“Reviewing and disposing of assets in this manner is all part of a well-managed financial and service strategy that ensures maintenance, energy and ownership costs are kept to a minimum while assets continue to be effective in supporting service delivery,” Mr Smith added.
St Edmundsbury Borough Council made three sales, totalling £259,075.
An unnamed private individual paid £249,999 for 10 Well Street, Bury St Edmunds.
The grade II listed Georgian town house has since undergone a restoration and is advertised as a “stunning self-catering holiday cottage”, which rents for £540p/w.
The council also sold off the Chalkstone Community Centre in Strasbourg Square, Haverhill, to the River of Life Community Church for the nominal sum of £1. The church continues to run the centre.
Forest Heath District Council made three sales, totalling £175,001. The council transferred land at a former social housing property in St Johns Close Mildenhall, to Orbit Housing for a £1 as part of a community project. The land was used to build St John’s Community Centre.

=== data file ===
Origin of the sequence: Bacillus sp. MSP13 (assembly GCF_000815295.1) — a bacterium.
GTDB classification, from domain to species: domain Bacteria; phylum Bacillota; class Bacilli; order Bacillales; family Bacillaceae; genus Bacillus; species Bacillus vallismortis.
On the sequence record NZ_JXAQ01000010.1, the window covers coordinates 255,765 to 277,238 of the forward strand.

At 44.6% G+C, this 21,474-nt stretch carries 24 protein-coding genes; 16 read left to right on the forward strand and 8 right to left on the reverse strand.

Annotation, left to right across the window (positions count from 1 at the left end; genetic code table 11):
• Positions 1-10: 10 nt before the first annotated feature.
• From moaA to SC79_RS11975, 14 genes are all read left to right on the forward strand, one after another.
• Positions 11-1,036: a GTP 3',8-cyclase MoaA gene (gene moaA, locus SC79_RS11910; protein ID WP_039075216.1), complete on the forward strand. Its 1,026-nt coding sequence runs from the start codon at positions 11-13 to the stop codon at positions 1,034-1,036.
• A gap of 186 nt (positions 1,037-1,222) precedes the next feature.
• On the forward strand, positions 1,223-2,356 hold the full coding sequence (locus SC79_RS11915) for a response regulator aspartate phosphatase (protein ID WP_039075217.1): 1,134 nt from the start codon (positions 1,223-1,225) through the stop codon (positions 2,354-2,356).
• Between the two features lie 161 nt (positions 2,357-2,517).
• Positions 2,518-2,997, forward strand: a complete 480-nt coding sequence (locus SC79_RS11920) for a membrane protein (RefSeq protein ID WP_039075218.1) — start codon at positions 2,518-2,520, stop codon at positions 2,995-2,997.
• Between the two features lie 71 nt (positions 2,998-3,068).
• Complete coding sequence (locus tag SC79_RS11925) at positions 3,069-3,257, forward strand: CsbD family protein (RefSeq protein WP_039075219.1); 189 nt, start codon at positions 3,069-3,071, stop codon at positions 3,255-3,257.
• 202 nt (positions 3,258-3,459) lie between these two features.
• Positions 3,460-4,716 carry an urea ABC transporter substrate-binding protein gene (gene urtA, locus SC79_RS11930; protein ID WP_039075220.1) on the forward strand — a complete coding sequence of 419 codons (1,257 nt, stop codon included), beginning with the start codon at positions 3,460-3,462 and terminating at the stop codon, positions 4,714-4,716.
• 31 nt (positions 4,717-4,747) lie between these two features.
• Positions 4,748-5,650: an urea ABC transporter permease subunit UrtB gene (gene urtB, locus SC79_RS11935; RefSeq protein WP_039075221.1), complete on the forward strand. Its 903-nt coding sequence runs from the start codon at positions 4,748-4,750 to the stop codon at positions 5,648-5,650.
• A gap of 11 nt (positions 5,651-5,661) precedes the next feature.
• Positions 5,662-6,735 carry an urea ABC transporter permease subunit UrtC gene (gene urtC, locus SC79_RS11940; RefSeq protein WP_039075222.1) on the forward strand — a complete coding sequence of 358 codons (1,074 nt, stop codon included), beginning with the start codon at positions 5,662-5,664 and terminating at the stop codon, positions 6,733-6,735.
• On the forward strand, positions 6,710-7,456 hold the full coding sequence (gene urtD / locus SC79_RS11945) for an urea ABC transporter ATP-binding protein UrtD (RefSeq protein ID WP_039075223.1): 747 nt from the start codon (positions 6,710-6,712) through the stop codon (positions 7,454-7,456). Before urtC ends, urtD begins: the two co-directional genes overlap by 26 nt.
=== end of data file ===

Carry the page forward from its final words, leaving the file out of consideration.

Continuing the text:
FHDC sold land at Palace House Stables for £60,000 to SCC. It was used to expand the adjoining school.
Babergh made two asset transfers and two sales, totalling £832,129. The council sold East House, a Grade II listed building in Hadeligh, in 2017, for £697,129, to an unnamed buyer. The council said it had been used for services which had since moved. BDC also transferred Gainsborough Chambers in Sudbury to the Gainsborough’s House Society, in 2018. BDC bought it for £235,000 in 2014 to give Gainsborough’s House Society time to raise funds to buy it. After four years, BDC gave it to the organisation for no cost in recognition of the tourism offer it would bring.
Mid Suffolk District Council transferred one asset in Denny Avenue, Haughley, for £1 to Orbit Housing as part of a district wide regeneration project to demolish 84 council-owned properties to create affordable and shared ownership housing.
Tendring District Council disposed of eight assets, including six sales totalling £814,000. Two of the sales, Clay Hall and public toilets in Old Road in Clacton related to redundant council facilities that were sold for development.